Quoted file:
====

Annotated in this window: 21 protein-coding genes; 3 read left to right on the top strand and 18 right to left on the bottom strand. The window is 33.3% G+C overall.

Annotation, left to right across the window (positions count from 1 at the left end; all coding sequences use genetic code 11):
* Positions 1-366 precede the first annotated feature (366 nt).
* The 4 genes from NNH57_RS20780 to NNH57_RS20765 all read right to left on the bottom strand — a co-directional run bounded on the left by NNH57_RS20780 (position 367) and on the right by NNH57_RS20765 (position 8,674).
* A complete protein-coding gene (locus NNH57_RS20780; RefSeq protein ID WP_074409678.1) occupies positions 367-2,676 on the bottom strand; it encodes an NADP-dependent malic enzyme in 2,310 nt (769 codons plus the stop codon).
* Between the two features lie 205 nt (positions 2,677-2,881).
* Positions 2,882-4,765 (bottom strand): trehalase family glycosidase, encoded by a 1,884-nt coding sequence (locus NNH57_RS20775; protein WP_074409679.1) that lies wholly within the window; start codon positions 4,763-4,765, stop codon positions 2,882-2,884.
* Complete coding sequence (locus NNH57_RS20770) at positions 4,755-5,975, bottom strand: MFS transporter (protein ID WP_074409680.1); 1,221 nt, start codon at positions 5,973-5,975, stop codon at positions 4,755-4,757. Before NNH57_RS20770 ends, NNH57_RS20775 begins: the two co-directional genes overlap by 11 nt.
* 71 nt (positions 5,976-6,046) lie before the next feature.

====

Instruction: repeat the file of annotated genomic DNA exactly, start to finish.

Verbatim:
Annotated in this window: 21 protein-coding genes; 3 read left to right on the top strand and 18 right to left on the bottom strand. The window is 33.3% G+C overall.

Annotation, left to right across the window (positions count from 1 at the left end; all coding sequences use genetic code 11):
* Positions 1-366 precede the first annotated feature (366 nt).
* The 4 genes from NNH57_RS20780 to NNH57_RS20765 all read right to left on the bottom strand — a co-directional run bounded on the left by NNH57_RS20780 (position 367) and on the right by NNH57_RS20765 (position 8,674).
* A complete protein-coding gene (locus NNH57_RS20780; RefSeq protein ID WP_074409678.1) occupies positions 367-2,676 on the bottom strand; it encodes an NADP-dependent malic enzyme in 2,310 nt (769 codons plus the stop codon).
* Between the two features lie 205 nt (positions 2,677-2,881).
* Positions 2,882-4,765 (bottom strand): trehalase family glycosidase, encoded by a 1,884-nt coding sequence (locus NNH57_RS20775; protein WP_074409679.1) that lies wholly within the window; start codon positions 4,763-4,765, stop codon positions 2,882-2,884.
* Complete coding sequence (locus NNH57_RS20770) at positions 4,755-5,975, bottom strand: MFS transporter (protein ID WP_074409680.1); 1,221 nt, start codon at positions 5,973-5,975, stop codon at positions 4,755-4,757. Before NNH57_RS20770 ends, NNH57_RS20775 begins: the two co-directional genes overlap by 11 nt.
* 71 nt (positions 5,976-6,046) lie before the next feature.